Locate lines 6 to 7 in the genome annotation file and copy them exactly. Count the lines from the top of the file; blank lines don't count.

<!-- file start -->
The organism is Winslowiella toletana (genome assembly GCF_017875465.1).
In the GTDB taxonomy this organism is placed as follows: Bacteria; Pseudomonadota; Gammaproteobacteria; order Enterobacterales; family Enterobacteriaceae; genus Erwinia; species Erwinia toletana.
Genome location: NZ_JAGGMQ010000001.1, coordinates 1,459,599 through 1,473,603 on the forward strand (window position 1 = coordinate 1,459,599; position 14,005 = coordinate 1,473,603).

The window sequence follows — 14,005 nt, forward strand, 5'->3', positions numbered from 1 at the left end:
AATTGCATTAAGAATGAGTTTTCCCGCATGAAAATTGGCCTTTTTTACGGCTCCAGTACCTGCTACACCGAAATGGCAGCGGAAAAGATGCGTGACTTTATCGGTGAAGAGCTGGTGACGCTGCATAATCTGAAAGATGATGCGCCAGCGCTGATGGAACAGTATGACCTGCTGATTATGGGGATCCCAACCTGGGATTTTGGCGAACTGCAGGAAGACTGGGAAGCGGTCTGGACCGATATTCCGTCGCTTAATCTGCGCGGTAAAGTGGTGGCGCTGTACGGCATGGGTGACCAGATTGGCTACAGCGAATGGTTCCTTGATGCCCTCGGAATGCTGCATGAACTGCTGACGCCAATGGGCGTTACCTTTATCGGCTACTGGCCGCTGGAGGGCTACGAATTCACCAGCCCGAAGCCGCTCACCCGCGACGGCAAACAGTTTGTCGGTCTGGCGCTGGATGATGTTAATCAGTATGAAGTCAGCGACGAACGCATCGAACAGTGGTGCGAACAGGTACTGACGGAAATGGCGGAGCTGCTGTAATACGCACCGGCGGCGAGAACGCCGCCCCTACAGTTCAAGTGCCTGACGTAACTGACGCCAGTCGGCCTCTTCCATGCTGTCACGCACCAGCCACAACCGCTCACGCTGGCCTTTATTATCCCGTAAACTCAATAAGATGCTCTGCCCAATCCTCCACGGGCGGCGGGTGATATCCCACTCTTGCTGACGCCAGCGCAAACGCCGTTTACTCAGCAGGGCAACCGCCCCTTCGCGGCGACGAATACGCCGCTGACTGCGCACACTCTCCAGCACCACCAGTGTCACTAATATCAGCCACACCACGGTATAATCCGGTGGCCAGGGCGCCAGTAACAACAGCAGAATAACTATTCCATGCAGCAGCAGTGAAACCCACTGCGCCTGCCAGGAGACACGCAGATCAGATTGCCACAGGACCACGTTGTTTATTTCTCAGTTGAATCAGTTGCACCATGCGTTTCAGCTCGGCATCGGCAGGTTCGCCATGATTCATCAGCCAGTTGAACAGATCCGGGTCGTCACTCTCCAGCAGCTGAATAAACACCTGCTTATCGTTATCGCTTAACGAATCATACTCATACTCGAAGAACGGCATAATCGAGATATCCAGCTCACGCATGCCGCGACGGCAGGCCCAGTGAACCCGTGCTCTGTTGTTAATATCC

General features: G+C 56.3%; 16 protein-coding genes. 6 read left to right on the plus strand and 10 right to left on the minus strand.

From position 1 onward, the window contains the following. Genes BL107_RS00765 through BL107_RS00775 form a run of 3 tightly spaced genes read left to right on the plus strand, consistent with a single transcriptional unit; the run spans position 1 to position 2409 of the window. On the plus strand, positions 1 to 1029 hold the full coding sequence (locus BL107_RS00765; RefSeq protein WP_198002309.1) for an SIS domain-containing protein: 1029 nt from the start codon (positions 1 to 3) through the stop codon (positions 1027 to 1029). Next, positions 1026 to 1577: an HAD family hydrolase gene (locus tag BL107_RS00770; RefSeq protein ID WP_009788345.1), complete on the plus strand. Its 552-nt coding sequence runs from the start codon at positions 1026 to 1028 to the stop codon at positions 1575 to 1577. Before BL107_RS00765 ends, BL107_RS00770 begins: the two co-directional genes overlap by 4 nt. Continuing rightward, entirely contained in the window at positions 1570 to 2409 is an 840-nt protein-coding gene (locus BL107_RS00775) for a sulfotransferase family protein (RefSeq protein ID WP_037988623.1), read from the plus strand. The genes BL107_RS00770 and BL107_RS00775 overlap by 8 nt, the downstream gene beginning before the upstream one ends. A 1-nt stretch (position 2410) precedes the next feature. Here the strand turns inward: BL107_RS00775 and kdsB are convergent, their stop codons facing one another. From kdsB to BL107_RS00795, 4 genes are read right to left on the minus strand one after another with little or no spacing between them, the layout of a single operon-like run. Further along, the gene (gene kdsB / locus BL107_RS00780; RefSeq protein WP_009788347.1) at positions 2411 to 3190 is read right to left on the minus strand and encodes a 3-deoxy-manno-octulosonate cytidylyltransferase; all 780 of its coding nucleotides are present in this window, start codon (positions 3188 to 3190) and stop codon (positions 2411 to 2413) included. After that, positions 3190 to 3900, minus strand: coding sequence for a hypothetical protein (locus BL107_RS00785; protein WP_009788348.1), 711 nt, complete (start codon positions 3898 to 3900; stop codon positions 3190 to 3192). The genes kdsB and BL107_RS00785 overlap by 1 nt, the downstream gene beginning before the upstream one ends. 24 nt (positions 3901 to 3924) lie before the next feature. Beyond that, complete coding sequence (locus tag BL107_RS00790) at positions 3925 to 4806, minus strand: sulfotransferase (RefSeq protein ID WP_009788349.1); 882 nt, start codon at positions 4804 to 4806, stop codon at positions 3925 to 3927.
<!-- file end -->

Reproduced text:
General features: G+C 56.3%; 16 protein-coding genes. 6 read left to right on the plus strand and 10 right to left on the minus strand.

From position 1 onward, the window contains the following. Genes BL107_RS00765 through BL107_RS00775 form a run of 3 tightly spaced genes read left to right on the plus strand, consistent with a single transcriptional unit; the run spans position 1 to position 2409 of the window. On the plus strand, positions 1 to 1029 hold the full coding sequence (locus BL107_RS00765; RefSeq protein WP_198002309.1) for an SIS domain-containing protein: 1029 nt from the start codon (positions 1 to 3) through the stop codon (positions 1027 to 1029). Next, positions 1026 to 1577: an HAD family hydrolase gene (locus tag BL107_RS00770; RefSeq protein ID WP_009788345.1), complete on the plus strand. Its 552-nt coding sequence runs from the start codon at positions 1026 to 1028 to the stop codon at positions 1575 to 1577. Before BL107_RS00765 ends, BL107_RS00770 begins: the two co-directional genes overlap by 4 nt. Continuing rightward, entirely contained in the window at positions 1570 to 2409 is an 840-nt protein-coding gene (locus BL107_RS00775) for a sulfotransferase family protein (RefSeq protein ID WP_037988623.1), read from the plus strand. The genes BL107_RS00770 and BL107_RS00775 overlap by 8 nt, the downstream gene beginning before the upstream one ends. A 1-nt stretch (position 2410) precedes the next feature. Here the strand turns inward: BL107_RS00775 and kdsB are convergent, their stop codons facing one another. From kdsB to BL107_RS00795, 4 genes are read right to left on the minus strand one after another with little or no spacing between them, the layout of a single operon-like run. Further along, the gene (gene kdsB / locus BL107_RS00780; RefSeq protein WP_009788347.1) at positions 2411 to 3190 is read right to left on the minus strand and encodes a 3-deoxy-manno-octulosonate cytidylyltransferase; all 780 of its coding nucleotides are present in this window, start codon (positions 3188 to 3190) and stop codon (positions 2411 to 2413) included. After that, positions 3190 to 3900, minus strand: coding sequence for a hypothetical protein (locus BL107_RS00785; protein WP_009788348.1), 711 nt, complete (start codon positions 3898 to 3900; stop codon positions 3190 to 3192). The genes kdsB and BL107_RS00785 overlap by 1 nt, the downstream gene beginning before the upstream one ends. 24 nt (positions 3901 to 3924) lie before the next feature. Beyond that, complete coding sequence (locus tag BL107_RS00790) at positions 3925 to 4806, minus strand: sulfotransferase (RefSeq protein ID WP_009788349.1); 882 nt, start codon at positions 4804 to 4806, stop codon at positions 3925 to 3927.